Friday, 28 March 2014

Quakers and sallows

Night of the 26th put a trap under two smallish flowering sallows in the garden remembering that Norman Lowe mentioned the relationship between Quakers and the nectaring plant at a training session a few years ago.. in spite of a min temp of 0.2C there were 158 moths in the 15w Heath trap of which 83 were common quakers!   A couple of Red Swordgrass were new faces but it was probably my last Satellite as I won't be trapping here for a while.

Just returned from Longwood as a brief glimpse of sunshine inspired a search for Orange Underwing but by the time I reached the willows and birches most had been cut down along the edge of the track and the sun had gone in!   The clearances are good news for the butterflies in the sunny open areas and it is part of a comprehensive management plan to provide various habitats and make full use of the timber so all things to all people; a massive visitor/welcome centre is being constructed from the fellings.
Red Liford saw what we think must have been O  U's along the northern part of the railway line at Cors Caron so its worth keeping an eye out if its sunny wherever there are birch and sallow.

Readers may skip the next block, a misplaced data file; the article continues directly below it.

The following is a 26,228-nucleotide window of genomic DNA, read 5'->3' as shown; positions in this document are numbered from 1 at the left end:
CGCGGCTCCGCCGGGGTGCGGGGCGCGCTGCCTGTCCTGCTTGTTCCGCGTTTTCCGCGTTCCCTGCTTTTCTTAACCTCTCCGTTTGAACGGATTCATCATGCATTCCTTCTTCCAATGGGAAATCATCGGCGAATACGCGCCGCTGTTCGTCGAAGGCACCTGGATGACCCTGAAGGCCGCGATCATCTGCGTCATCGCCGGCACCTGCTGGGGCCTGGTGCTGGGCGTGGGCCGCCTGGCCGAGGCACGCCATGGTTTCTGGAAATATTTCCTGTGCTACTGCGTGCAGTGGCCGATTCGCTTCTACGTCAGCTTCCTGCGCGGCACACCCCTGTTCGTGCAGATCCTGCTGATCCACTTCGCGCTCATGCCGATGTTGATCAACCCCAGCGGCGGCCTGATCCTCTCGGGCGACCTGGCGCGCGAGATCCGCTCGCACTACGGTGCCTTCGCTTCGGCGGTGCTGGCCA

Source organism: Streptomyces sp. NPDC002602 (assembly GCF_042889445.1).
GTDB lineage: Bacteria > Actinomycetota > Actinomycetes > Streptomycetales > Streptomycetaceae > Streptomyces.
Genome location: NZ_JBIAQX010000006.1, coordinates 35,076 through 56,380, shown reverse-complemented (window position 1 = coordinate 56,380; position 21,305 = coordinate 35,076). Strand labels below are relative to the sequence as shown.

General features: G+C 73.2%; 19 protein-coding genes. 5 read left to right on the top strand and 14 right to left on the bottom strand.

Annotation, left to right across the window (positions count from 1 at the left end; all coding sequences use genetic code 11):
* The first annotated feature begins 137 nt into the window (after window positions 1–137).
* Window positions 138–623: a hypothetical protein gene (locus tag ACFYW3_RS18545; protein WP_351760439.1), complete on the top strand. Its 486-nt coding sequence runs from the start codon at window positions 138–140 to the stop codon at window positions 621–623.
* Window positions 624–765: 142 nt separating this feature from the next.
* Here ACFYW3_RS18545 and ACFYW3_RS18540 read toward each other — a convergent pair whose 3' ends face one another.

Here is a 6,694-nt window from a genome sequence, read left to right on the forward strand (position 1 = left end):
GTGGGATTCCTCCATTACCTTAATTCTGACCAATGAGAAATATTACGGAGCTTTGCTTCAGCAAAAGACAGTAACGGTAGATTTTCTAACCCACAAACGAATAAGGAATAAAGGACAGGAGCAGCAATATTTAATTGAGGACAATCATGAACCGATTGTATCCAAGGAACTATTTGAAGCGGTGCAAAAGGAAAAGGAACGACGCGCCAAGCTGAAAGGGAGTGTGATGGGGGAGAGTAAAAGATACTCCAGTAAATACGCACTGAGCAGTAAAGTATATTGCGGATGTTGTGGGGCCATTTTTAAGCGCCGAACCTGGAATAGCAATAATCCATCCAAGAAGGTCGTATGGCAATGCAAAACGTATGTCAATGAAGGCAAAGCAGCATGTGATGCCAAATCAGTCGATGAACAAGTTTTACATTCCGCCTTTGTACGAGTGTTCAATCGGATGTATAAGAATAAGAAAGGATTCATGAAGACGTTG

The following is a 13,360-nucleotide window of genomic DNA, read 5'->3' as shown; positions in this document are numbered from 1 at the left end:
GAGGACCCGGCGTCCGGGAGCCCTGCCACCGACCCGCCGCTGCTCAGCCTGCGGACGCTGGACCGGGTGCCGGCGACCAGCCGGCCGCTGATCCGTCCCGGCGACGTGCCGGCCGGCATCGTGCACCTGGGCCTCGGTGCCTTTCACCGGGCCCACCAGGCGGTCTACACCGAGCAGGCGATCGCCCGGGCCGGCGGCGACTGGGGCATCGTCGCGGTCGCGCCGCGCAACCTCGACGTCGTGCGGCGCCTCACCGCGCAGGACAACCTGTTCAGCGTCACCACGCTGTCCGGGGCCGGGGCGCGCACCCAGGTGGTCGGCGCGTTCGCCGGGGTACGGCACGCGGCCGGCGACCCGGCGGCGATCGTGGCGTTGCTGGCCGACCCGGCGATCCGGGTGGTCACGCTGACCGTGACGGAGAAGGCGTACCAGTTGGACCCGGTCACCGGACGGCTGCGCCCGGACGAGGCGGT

The Red Swordgrass playing 'dead'…I think!

2 comments:

  1. Good catch Liz, always good when the theory works out in practice. How many Small and Twin-spotted quakers did you have? Have you ever watched these sallows at night to see the moths feeding?

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  2. 22 small and 1 twin spotted. Had to look closely at the latter as I've had a Clouded drab which looks like the pale version of twin spot, I think Carolyn put a pic up recently. No I've not been out at night but I should. I wish the agri environmental schemes would value our huge old sallows in the hedgerows enough to spare them the obligatory slaughter in the creation of 'English' box shaped hedges.

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